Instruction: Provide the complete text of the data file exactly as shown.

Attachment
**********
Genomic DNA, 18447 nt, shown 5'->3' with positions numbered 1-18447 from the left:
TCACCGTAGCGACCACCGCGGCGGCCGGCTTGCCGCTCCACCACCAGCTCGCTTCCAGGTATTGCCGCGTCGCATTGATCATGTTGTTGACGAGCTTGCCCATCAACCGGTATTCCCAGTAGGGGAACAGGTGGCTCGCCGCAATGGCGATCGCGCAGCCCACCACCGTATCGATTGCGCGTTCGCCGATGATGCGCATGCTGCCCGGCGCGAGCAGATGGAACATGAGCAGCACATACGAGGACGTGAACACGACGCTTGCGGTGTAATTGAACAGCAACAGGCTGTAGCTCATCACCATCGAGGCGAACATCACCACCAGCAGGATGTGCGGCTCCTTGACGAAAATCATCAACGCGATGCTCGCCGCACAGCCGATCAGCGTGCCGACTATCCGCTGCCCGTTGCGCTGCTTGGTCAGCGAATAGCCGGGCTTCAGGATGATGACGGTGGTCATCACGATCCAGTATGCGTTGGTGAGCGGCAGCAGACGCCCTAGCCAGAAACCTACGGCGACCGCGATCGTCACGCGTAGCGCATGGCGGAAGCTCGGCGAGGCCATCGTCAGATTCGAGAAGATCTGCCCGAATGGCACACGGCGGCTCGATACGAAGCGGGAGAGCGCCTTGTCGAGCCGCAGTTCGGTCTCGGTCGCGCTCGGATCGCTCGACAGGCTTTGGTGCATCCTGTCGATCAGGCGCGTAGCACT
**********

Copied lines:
Genomic DNA, 18447 nt, shown 5'->3' with positions numbered 1-18447 from the left:
TCACCGTAGCGACCACCGCGGCGGCCGGCTTGCCGCTCCACCACCAGCTCGCTTCCAGGTATTGCCGCGTCGCATTGATCATGTTGTTGACGAGCTTGCCCATCAACCGGTATTCCCAGTAGGGGAACAGGTGGCTCGCCGCAATGGCGATCGCGCAGCCCACCACCGTATCGATTGCGCGTTCGCCGATGATGCGCATGCTGCCCGGCGCGAGCAGATGGAACATGAGCAGCACATACGAGGACGTGAACACGACGCTTGCGGTGTAATTGAACAGCAACAGGCTGTAGCTCATCACCATCGAGGCGAACATCACCACCAGCAGGATGTGCGGCTCCTTGACGAAAATCATCAACGCGATGCTCGCCGCACAGCCGATCAGCGTGCCGACTATCCGCTGCCCGTTGCGCTGCTTGGTCAGCGAATAGCCGGGCTTCAGGATGATGACGGTGGTCATCACGATCCAGTATGCGTTGGTGAGCGGCAGCAGACGCCCTAGCCAGAAACCTACGGCGACCGCGATCGTCACGCGTAGCGCATGGCGGAAGCTCGGCGAGGCCATCGTCAGATTCGAGAAGATCTGCCCGAATGGCACACGGCGGCTCGATACGAAGCGGGAGAGCGCCTTGTCGAGCCGCAGTTCGGTCTCGGTCGCGCTCGGATCGCTCGACAGGCTTTGGTGCATCCTGTCGATCAGGCGCGTAGCACT